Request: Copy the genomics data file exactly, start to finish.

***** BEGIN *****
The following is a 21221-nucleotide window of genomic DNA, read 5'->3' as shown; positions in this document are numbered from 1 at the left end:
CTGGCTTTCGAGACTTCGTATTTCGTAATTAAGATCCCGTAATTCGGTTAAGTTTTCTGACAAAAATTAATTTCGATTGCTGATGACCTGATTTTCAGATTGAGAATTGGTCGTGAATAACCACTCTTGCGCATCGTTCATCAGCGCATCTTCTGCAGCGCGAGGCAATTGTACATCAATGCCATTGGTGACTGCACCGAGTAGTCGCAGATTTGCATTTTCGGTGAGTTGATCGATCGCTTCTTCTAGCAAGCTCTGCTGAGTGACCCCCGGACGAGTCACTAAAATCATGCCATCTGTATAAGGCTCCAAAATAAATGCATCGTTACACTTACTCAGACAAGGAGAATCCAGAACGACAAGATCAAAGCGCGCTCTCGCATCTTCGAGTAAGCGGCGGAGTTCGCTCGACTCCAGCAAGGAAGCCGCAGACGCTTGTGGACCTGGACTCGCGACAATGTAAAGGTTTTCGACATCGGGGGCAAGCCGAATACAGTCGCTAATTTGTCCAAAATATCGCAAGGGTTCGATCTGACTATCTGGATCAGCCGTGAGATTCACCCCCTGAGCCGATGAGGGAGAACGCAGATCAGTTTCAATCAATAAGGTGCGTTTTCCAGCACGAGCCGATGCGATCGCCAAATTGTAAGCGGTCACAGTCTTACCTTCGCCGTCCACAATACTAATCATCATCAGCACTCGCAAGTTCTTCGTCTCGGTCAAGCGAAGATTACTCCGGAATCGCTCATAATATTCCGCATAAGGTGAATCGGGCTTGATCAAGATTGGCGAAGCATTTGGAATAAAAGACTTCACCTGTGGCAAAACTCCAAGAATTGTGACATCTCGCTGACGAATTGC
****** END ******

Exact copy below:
The following is a 21221-nucleotide window of genomic DNA, read 5'->3' as shown; positions in this document are numbered from 1 at the left end:
CTGGCTTTCGAGACTTCGTATTTCGTAATTAAGATCCCGTAATTCGGTTAAGTTTTCTGACAAAAATTAATTTCGATTGCTGATGACCTGATTTTCAGATTGAGAATTGGTCGTGAATAACCACTCTTGCGCATCGTTCATCAGCGCATCTTCTGCAGCGCGAGGCAATTGTACATCAATGCCATTGGTGACTGCACCGAGTAGTCGCAGATTTGCATTTTCGGTGAGTTGATCGATCGCTTCTTCTAGCAAGCTCTGCTGAGTGACCCCCGGACGAGTCACTAAAATCATGCCATCTGTATAAGGCTCCAAAATAAATGCATCGTTACACTTACTCAGACAAGGAGAATCCAGAACGACAAGATCAAAGCGCGCTCTCGCATCTTCGAGTAAGCGGCGGAGTTCGCTCGACTCCAGCAAGGAAGCCGCAGACGCTTGTGGACCTGGACTCGCGACAATGTAAAGGTTTTCGACATCGGGGGCAAGCCGAATACAGTCGCTAATTTGTCCAAAATATCGCAAGGGTTCGATCTGACTATCTGGATCAGCCGTGAGATTCACCCCCTGAGCCGATGAGGGAGAACGCAGATCAGTTTCAATCAATAAGGTGCGTTTTCCAGCACGAGCCGATGCGATCGCCAAATTGTAAGCGGTCACAGTCTTACCTTCGCCGTCCACAATACTAATCATCATCAGCACTCGCAAGTTCTTCGTCTCGGTCAAGCGAAGATTACTCCGGAATCGCTCATAATATTCCGCATAAGGTGAATCGGGCTTGATCAAGATTGGCGAAGCATTTGGAATAAAAGACTTCACCTGTGGCAAAACTCCAAGAATTGTGACATCTCGCTGACGAATTGC